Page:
Piloting relationship education for female same-sex couples: Results of a small randomized waitlist-control trial

Sarah W. Whitton*, Shelby B. Scott, Christina Dyar, Eliza M. Weitbrecht, David W. Hutsell, Amanda D. Kuryluk

*Corresponding author for this work

    Research output: Contribution to journalArticlepeer-review

    18 Scopus citations

    Abstract

    Relationship education represents a promising, nonstigmatizing approach to promoting the health and stability of same-sex couples. A new culturally sensitive adaptation of relationship education was developed specifically for female same-sex couples (The Strengthening Same-Sex Relationships Program, Female version; SSSR-F). SSSR-F includes adaptations of evidence-based strategies to build core relationship skills (e.g., communication skills training) as well as new content to address unique challenges faced by this population (e.g., discrimination; low social support). A small randomized waitlist-control trial (N = 37 couples) was conducted to evaluate program feasibility, acceptability, and efficacy. Three proximal outcomes targeted by SSSR-F (communication, perceived stress, social support) and 3 distal outcomes (global relationship satisfaction, instability, and confidence) were assessed at preand posttreatment and 3-month follow-up. Results of multilevel models accounting for nonindependence in dyadic data indicated statistically significant program effects on positive and negative couple communication, relationship satisfaction, and relationship confidence and small, nonsignificant program effects on stress, social support, and relationship instability. Analyses of follow-up data suggest maintenance of effects on the proximal but not the distal outcomes. Ratings of program satisfaction were high. Overall, findings support the feasibility, acceptability, and initial efficacy of SSSR-F, highlighting the potential value of culturally sensitive relationship education for same-sex couples. Continued efforts are needed to increase sustainability of program effects on global relationship quality over time.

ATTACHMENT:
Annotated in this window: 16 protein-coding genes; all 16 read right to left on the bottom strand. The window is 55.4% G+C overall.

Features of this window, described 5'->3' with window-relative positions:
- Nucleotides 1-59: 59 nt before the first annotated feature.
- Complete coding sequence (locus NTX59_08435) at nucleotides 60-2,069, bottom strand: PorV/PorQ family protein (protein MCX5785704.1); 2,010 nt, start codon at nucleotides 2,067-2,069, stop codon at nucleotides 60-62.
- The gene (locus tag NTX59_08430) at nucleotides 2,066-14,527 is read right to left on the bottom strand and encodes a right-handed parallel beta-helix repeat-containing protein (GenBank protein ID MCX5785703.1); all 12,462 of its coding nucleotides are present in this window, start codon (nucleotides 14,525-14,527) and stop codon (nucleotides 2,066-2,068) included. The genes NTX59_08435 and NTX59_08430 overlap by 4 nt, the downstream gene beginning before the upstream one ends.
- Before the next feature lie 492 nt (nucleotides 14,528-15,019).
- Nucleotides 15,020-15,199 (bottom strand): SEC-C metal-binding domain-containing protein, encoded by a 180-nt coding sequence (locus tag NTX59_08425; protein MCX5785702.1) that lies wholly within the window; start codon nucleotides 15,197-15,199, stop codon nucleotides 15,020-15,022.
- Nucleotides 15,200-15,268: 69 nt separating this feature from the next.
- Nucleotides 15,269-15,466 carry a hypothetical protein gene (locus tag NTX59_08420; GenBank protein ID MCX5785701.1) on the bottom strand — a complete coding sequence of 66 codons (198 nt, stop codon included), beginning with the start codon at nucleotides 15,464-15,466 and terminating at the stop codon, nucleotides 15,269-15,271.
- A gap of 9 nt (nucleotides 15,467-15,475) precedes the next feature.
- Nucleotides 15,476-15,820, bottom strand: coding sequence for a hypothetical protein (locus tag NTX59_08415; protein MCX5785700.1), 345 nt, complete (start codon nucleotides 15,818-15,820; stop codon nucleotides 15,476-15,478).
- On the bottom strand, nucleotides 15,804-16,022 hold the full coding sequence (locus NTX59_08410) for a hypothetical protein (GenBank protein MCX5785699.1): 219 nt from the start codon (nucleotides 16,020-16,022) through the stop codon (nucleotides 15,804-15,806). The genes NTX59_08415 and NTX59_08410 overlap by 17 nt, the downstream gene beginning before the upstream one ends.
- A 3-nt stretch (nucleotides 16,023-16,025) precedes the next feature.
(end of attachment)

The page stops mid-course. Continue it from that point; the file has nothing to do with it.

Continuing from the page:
Original languageEnglish (US)
    Pages (from-to)878-888
    Number of pages11
    JournalJournal of Family Psychology
    Volume31
    Issue number7
    DOIs
    StatePublished - Oct 1 2017

    Keywords

    • Culturally sensitive adaptation
    • LGBT
    • Relationship education
    • Same-sex couples

    ASJC Scopus subject areas

    • Psychology(all)

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